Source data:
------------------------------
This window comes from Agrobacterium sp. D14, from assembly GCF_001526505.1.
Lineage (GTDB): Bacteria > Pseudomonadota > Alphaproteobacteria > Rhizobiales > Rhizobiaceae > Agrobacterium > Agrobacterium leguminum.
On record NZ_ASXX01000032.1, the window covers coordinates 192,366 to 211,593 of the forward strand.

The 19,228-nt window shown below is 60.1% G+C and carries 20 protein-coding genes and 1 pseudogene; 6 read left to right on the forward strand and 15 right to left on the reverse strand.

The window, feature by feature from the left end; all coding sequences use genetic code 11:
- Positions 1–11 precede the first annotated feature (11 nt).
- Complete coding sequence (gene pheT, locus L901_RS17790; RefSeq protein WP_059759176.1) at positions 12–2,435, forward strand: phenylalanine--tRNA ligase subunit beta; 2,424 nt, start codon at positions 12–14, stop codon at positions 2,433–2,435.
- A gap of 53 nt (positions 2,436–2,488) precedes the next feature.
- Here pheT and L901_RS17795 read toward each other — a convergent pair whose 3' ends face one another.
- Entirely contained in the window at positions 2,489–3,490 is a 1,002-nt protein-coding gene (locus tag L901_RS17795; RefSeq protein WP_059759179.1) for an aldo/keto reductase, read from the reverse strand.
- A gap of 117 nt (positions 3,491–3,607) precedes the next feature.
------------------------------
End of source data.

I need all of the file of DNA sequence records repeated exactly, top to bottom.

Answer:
This window comes from Agrobacterium sp. D14, from assembly GCF_001526505.1.
Lineage (GTDB): Bacteria > Pseudomonadota > Alphaproteobacteria > Rhizobiales > Rhizobiaceae > Agrobacterium > Agrobacterium leguminum.
On record NZ_ASXX01000032.1, the window covers coordinates 192,366 to 211,593 of the forward strand.

The 19,228-nt window shown below is 60.1% G+C and carries 20 protein-coding genes and 1 pseudogene; 6 read left to right on the forward strand and 15 right to left on the reverse strand.

The window, feature by feature from the left end; all coding sequences use genetic code 11:
- Positions 1–11 precede the first annotated feature (11 nt).
- Complete coding sequence (gene pheT, locus L901_RS17790; RefSeq protein WP_059759176.1) at positions 12–2,435, forward strand: phenylalanine--tRNA ligase subunit beta; 2,424 nt, start codon at positions 12–14, stop codon at positions 2,433–2,435.
- A gap of 53 nt (positions 2,436–2,488) precedes the next feature.
- Here pheT and L901_RS17795 read toward each other — a convergent pair whose 3' ends face one another.
- Entirely contained in the window at positions 2,489–3,490 is a 1,002-nt protein-coding gene (locus tag L901_RS17795; RefSeq protein WP_059759179.1) for an aldo/keto reductase, read from the reverse strand.
- A gap of 117 nt (positions 3,491–3,607) precedes the next feature.